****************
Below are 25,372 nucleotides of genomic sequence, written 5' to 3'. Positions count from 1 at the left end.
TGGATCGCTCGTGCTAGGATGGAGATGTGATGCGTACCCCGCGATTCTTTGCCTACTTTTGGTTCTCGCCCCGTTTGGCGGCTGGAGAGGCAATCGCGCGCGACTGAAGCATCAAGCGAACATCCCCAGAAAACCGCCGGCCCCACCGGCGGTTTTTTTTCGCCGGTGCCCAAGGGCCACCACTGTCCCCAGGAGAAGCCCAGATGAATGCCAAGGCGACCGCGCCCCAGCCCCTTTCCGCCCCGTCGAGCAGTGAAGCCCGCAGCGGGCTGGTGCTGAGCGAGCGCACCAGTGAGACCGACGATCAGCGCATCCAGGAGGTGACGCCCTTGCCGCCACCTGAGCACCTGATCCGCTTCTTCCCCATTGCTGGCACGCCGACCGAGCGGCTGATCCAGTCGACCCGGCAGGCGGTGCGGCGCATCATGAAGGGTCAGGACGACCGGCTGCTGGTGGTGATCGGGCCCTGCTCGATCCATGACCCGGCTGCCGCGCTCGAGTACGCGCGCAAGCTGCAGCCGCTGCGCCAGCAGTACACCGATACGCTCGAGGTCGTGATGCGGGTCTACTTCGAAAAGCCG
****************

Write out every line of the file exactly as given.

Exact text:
Below are 25,372 nucleotides of genomic sequence, written 5' to 3'. Positions count from 1 at the left end.
TGGATCGCTCGTGCTAGGATGGAGATGTGATGCGTACCCCGCGATTCTTTGCCTACTTTTGGTTCTCGCCCCGTTTGGCGGCTGGAGAGGCAATCGCGCGCGACTGAAGCATCAAGCGAACATCCCCAGAAAACCGCCGGCCCCACCGGCGGTTTTTTTTCGCCGGTGCCCAAGGGCCACCACTGTCCCCAGGAGAAGCCCAGATGAATGCCAAGGCGACCGCGCCCCAGCCCCTTTCCGCCCCGTCGAGCAGTGAAGCCCGCAGCGGGCTGGTGCTGAGCGAGCGCACCAGTGAGACCGACGATCAGCGCATCCAGGAGGTGACGCCCTTGCCGCCACCTGAGCACCTGATCCGCTTCTTCCCCATTGCTGGCACGCCGACCGAGCGGCTGATCCAGTCGACCCGGCAGGCGGTGCGGCGCATCATGAAGGGTCAGGACGACCGGCTGCTGGTGGTGATCGGGCCCTGCTCGATCCATGACCCGGCTGCCGCGCTCGAGTACGCGCGCAAGCTGCAGCCGCTGCGCCAGCAGTACACCGATACGCTCGAGGTCGTGATGCGGGTCTACTTCGAAAAGCCG